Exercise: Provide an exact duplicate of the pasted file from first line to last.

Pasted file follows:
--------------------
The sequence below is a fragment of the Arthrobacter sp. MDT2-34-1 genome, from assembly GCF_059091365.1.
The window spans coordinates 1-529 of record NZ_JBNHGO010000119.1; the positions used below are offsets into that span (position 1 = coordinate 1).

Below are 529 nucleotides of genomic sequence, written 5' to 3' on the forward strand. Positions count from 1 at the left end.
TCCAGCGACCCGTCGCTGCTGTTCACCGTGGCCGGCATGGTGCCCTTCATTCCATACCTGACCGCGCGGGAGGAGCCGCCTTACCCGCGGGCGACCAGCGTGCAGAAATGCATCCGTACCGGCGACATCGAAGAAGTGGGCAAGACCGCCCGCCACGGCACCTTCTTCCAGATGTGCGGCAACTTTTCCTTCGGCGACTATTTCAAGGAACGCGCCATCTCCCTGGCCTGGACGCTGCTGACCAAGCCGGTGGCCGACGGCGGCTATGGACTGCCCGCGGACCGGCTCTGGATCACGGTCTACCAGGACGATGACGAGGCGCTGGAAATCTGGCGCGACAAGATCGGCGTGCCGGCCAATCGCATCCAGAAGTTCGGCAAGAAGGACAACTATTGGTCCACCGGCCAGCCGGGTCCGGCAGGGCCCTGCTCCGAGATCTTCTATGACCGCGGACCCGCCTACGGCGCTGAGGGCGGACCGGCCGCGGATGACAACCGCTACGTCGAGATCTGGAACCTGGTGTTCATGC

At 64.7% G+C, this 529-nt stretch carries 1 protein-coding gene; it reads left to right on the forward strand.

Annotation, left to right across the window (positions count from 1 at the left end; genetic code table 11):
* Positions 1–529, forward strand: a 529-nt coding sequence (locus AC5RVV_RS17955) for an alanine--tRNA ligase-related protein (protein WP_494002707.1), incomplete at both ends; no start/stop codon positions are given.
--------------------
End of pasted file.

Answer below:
The sequence below is a fragment of the Arthrobacter sp. MDT2-34-1 genome, from assembly GCF_059091365.1.
The window spans coordinates 1-529 of record NZ_JBNHGO010000119.1; the positions used below are offsets into that span (position 1 = coordinate 1).

Below are 529 nucleotides of genomic sequence, written 5' to 3' on the forward strand. Positions count from 1 at the left end.
TCCAGCGACCCGTCGCTGCTGTTCACCGTGGCCGGCATGGTGCCCTTCATTCCATACCTGACCGCGCGGGAGGAGCCGCCTTACCCGCGGGCGACCAGCGTGCAGAAATGCATCCGTACCGGCGACATCGAAGAAGTGGGCAAGACCGCCCGCCACGGCACCTTCTTCCAGATGTGCGGCAACTTTTCCTTCGGCGACTATTTCAAGGAACGCGCCATCTCCCTGGCCTGGACGCTGCTGACCAAGCCGGTGGCCGACGGCGGCTATGGACTGCCCGCGGACCGGCTCTGGATCACGGTCTACCAGGACGATGACGAGGCGCTGGAAATCTGGCGCGACAAGATCGGCGTGCCGGCCAATCGCATCCAGAAGTTCGGCAAGAAGGACAACTATTGGTCCACCGGCCAGCCGGGTCCGGCAGGGCCCTGCTCCGAGATCTTCTATGACCGCGGACCCGCCTACGGCGCTGAGGGCGGACCGGCCGCGGATGACAACCGCTACGTCGAGATCTGGAACCTGGTGTTCATGC

At 64.7% G+C, this 529-nt stretch carries 1 protein-coding gene; it reads left to right on the forward strand.

Annotation, left to right across the window (positions count from 1 at the left end; genetic code table 11):
* Positions 1–529, forward strand: a 529-nt coding sequence (locus AC5RVV_RS17955) for an alanine--tRNA ligase-related protein (protein WP_494002707.1), incomplete at both ends; no start/stop codon positions are given.